Does Mindfulness Help With Building Trust?
She asks me for the contact list I used for the event I’m putting together
I’ve known her for years and feel her intent is hidden
I hesitate and ask more questions
Feels like details are missing
I advise her that I’ll follow up later
I need more space between this request and my response to think it through first
She unhappily agreed to wait for a follow-up
Later that week….
He asks me for the contact list I used for the event I’m putting together to compare against his list for another event
I’ve known him for under a year
I provide him with the list
Feel confident in my response
He responds with letting me know no one on my list will be attending this event and suggests we promote each other’s events to gain more exposure for both
I’m glad I shared
Sound familiar? Knowing someone for years doesn’t automatically equal trust.
There are some people I’ve known for years and don’t trust; others have my trust after a short amount of time.
“Trust is choosing to make something important to you vulnerable to the actions of someone else.”
Characteristics of the Trusted:
Thinking about the people who I trust, there are a few characteristics they have in common:
Authenticity — They offer candid feedback/responses and reactions
Transparency — They lead with the details
Consistently — I know what to expect from them
“He who does not trust enough will not be trusted.” — Lao Tzu
Benefits of a Mindful Practice Focused on Building Trust:
Some benefits of mindfully adapting these characteristics in my own approach are:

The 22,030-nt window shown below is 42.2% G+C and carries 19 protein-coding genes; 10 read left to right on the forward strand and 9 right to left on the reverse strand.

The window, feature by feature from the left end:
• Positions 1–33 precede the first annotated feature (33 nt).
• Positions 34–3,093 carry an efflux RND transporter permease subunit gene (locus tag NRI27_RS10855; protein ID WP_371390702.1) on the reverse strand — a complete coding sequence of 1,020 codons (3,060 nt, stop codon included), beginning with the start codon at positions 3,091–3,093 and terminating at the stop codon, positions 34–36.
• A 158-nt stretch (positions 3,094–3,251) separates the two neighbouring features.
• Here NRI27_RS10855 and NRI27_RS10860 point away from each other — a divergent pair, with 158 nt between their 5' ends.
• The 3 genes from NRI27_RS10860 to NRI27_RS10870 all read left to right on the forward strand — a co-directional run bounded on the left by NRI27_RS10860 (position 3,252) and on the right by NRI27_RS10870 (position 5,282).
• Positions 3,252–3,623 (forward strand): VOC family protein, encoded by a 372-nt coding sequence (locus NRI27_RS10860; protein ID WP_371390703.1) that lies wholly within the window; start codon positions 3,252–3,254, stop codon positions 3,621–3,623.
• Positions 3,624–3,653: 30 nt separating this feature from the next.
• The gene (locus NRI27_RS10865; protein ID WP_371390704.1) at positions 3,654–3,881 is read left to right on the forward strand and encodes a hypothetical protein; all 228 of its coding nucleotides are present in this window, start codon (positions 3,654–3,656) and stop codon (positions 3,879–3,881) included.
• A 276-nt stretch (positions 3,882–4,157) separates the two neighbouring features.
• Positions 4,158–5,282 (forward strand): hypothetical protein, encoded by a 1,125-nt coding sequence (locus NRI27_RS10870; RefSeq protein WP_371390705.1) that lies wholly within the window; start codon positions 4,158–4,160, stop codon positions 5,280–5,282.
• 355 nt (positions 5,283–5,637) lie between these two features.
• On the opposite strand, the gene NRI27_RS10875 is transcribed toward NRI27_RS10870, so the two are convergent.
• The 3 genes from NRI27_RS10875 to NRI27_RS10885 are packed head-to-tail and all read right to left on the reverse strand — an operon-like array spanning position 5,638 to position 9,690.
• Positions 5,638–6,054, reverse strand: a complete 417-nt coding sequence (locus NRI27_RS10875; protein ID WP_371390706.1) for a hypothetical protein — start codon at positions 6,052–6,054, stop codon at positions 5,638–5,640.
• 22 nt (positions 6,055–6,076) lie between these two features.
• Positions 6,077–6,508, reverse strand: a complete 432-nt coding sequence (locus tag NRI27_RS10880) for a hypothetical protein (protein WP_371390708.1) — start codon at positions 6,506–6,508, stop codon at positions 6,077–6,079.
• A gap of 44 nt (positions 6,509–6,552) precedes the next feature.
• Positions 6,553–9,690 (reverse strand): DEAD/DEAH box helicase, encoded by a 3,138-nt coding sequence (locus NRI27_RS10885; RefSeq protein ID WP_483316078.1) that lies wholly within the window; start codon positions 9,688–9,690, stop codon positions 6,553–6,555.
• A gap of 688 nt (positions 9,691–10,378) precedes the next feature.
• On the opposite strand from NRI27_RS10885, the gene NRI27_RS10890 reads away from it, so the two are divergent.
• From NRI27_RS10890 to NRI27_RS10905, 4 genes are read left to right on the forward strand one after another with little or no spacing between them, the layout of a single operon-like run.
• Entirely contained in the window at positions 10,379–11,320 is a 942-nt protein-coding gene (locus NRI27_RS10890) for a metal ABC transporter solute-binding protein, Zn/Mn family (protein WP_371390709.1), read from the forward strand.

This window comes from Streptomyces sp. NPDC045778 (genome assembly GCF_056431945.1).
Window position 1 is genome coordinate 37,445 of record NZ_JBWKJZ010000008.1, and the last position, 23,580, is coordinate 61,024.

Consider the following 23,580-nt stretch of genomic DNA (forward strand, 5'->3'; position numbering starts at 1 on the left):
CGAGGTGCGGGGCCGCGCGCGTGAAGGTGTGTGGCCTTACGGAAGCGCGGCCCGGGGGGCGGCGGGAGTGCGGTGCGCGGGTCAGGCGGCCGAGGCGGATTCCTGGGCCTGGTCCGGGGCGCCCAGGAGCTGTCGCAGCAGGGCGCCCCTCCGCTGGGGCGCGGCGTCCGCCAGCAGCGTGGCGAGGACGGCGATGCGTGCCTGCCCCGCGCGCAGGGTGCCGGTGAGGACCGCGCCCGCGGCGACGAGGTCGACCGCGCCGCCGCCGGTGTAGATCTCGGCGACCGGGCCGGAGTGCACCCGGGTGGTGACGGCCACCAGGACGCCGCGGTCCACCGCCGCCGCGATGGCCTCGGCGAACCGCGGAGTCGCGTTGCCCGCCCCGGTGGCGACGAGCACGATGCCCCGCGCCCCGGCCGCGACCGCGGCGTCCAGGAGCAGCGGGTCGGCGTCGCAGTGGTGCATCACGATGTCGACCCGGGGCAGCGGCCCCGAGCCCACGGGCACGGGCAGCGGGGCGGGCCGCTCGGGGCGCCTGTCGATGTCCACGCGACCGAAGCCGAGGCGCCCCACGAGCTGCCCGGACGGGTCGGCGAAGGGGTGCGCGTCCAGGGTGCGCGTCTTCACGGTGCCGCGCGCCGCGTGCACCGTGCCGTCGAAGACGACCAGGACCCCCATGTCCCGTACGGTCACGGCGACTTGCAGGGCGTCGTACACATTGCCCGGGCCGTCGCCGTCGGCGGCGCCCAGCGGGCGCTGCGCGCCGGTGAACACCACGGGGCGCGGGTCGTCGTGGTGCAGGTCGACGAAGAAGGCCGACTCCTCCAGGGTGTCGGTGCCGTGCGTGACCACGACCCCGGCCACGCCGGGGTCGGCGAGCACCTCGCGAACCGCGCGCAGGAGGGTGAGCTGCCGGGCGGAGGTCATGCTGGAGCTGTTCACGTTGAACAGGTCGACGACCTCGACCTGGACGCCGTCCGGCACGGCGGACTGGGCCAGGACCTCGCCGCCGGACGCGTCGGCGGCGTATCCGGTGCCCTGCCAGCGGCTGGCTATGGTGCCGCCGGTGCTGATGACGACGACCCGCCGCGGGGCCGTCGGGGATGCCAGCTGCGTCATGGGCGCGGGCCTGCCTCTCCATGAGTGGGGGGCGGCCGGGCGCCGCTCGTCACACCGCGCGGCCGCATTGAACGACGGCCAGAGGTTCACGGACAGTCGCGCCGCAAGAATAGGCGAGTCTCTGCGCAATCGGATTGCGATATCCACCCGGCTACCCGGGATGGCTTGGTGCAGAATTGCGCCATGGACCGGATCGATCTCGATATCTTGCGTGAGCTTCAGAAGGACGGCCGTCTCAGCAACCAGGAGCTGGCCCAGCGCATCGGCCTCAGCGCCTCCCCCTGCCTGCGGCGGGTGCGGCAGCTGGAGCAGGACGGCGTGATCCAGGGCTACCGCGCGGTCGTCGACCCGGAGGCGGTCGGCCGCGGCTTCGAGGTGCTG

- Reducing the time it takes to get things done — things are done quicker between people who trust each other. In low-trust environments, you’ll see low morale, disengagement and a lack of commitment. You’ll also see people manipulating, distorting facts and withholding information. There will be resistance to new ideas, bad-mouthing, finger-pointing, over promising, under delivering and, often, tension and fear. Everything will take longer to do and everything will cost more.
- Increasing resources available to leverage — people are more open to sharing their knowledge with others they trust. Your ability to collaborate goes up, as does your ability to attract, retain and engage people. When trust goes up, you’ll see people sharing information, not afraid to make mistakes, more creativity, higher accountability and greater energy and satisfaction.
- Self-development — this is a struggle for a lot of people but few take the time to put energy towards making themselves better with gaining others trust. You cannot force others to become more trustworthy, but you can become more worthy of trust yourself. By raising your own bar, through your words and actions, and being the change you want to see in others, you can ultimately create a more trusting environment around you.
Paying attention to how others make you feel could expose a lot of self-development opportunities. Who do you trust? Why?
Originally published at www.citybornsouthernliving.com on October 25, 2017.